Michelle Aguilar was 18 when her mom told her she was leaving her dad. She was devastated. Wasn’t her life with Christian parents supposed to be perfect?
Michelle cut off communication with her mom and her insecurities grew. To internalize the rejection and depression, she turned to eating sweets to boost her spirits.
“I didn’t know what to do,” she says on an I am Second video. “I didn’t know how to deal with my pain or the confusion that I was going through. I think when you’re at a place where you’re kind of out of control with a lot of things, it’s an easy step to turn to food.”
She gained weight steadily, always hiding behind a million dollar smile. She reached 242 pounds.
As a Christian, “I knew I couldn’t turn to drugs or alcohol,” Michelle says. “Food was acceptable and it gave me a sense of control. (But) it becomes a guilt thing. You realize that you’re eating, and you’re feeling bad while you’re eating, and it’s just making it worse.”
Mom remarried and took Michelle’s two siblings. Michelle was left alone with dad.
Then a co-worker told her about The Biggest Loser reality TV show, in which overweight contestants worked out to see who loses the most weight, and the “biggest loser” wins $250.000. Michelle auditioned and was rejected the first time, but producers called to include her in the new season.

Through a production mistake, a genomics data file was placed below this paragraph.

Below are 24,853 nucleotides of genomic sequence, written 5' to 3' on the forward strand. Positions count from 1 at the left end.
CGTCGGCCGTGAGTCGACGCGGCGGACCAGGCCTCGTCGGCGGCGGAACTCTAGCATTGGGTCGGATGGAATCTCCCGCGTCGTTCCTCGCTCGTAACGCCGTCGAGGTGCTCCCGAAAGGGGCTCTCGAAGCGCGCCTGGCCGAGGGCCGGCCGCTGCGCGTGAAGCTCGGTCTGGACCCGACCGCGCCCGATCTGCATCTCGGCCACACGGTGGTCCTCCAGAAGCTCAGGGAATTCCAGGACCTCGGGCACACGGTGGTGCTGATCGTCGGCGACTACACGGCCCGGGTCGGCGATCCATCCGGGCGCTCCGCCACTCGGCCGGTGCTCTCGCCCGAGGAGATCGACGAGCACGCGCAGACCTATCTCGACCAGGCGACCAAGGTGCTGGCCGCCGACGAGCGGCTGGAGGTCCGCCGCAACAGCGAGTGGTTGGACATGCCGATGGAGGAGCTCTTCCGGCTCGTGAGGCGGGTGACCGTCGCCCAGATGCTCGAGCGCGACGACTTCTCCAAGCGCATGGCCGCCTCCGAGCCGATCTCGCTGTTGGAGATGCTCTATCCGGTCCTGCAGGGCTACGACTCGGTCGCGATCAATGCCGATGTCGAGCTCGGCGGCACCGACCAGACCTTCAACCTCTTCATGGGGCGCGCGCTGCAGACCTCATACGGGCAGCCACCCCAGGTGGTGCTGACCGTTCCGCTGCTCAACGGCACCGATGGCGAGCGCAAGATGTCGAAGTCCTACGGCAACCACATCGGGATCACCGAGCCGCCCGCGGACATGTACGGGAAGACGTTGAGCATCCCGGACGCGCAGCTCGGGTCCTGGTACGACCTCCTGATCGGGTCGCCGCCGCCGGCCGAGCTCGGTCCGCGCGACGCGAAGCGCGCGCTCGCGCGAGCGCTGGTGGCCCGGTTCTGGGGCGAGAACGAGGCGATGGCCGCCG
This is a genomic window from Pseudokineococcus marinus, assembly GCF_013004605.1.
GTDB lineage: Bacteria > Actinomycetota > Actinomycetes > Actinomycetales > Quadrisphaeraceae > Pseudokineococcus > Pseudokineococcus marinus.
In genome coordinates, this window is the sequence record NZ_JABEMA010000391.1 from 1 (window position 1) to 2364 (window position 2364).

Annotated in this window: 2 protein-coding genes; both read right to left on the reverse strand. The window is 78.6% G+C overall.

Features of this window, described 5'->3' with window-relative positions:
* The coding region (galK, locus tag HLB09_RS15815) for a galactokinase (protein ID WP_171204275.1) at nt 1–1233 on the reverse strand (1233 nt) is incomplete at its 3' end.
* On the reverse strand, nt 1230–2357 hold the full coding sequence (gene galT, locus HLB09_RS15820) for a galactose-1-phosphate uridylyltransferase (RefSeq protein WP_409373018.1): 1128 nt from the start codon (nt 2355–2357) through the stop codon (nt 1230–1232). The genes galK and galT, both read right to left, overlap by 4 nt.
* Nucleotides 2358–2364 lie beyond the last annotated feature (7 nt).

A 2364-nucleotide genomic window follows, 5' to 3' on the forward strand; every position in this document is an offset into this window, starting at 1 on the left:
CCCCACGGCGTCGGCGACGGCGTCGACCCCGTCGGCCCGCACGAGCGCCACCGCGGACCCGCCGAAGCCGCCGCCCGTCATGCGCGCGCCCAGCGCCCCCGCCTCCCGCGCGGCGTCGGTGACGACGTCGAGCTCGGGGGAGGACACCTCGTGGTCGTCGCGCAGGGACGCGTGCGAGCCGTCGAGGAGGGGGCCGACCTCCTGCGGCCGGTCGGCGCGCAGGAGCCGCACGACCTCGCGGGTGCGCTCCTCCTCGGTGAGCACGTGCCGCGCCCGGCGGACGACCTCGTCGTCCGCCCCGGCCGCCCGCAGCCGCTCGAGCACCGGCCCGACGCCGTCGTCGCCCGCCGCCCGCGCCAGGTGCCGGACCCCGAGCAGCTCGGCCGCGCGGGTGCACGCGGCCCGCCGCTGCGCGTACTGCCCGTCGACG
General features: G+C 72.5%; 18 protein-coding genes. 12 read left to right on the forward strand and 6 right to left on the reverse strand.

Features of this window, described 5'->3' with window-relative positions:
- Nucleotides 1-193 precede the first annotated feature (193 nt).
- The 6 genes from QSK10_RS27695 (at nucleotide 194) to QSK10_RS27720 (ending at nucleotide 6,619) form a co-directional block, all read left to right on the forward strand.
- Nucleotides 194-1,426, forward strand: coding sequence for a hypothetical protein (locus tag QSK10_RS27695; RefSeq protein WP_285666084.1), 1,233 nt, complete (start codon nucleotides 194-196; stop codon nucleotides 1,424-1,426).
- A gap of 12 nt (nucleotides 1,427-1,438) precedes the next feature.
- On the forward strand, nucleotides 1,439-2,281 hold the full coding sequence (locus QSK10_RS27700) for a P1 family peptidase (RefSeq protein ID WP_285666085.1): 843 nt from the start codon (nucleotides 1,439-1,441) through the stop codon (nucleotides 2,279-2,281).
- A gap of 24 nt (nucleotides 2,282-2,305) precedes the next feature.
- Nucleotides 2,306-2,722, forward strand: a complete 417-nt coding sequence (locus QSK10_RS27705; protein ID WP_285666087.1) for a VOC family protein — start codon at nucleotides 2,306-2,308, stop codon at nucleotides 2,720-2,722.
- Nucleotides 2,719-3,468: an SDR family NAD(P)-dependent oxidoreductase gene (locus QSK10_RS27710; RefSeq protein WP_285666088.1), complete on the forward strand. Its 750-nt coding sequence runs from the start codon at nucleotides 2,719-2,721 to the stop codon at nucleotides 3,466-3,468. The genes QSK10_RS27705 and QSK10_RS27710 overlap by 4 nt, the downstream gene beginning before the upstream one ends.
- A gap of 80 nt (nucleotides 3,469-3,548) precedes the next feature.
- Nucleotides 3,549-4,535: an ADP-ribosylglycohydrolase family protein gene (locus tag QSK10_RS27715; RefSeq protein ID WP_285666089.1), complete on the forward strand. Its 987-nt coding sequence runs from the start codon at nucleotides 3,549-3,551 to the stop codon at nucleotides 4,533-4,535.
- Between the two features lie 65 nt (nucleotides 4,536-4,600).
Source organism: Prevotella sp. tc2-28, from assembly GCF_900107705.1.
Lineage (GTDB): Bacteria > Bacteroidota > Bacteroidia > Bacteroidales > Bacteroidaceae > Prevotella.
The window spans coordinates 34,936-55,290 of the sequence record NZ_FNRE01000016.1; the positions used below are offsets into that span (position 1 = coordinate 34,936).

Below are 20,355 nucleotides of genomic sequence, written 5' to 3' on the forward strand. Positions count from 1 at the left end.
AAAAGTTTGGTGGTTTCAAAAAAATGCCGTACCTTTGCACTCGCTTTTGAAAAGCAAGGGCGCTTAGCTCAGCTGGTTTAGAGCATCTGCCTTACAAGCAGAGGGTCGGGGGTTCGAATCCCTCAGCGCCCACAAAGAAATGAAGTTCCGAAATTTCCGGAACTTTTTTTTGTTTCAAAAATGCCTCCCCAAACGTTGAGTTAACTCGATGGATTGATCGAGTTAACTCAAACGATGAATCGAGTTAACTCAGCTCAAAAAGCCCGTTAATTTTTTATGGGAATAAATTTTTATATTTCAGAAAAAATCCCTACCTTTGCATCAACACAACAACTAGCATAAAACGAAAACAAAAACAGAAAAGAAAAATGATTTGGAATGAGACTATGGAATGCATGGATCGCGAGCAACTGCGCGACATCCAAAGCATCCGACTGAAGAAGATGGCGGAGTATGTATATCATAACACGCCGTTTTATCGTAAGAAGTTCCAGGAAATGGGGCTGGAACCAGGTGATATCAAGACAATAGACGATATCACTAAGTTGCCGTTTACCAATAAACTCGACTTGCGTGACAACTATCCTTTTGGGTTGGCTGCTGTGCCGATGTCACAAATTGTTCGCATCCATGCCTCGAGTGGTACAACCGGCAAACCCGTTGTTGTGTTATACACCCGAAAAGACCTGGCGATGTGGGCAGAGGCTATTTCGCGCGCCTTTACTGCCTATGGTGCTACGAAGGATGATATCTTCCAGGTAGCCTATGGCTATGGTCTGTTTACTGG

It had been six years since she talked to her mom. Dad suggested she participate in the program with her mother, who had also gained substantial pounds. Perhaps their participation might break down the walls between them. In this edition of Biggest Loser it was teams, parent-child or husband-wife.
“I really felt like God was saying, I’m going to give you an opportunity to start over and change from the inside out, and this could be the option if you’re willing to do it.”
But there were mixed emotions. Re-connecting with mom appealed to her, but Michelle viewed her as “the source of my pain, the source of my weight gain.”
She charged into a rigorous physical regimen like a would-be winner. But then she chipped her tooth. Her smile had always been her shield. It projected an image of self-confidence even when she was crying on the inside. It was her only defense against shame, and now it was gone.
“I felt like somebody had stripped away that armor, and said, “No, look at you. You’re smile is gone now. What are you going to do?’” she says. Finish reading how to overcome overeating.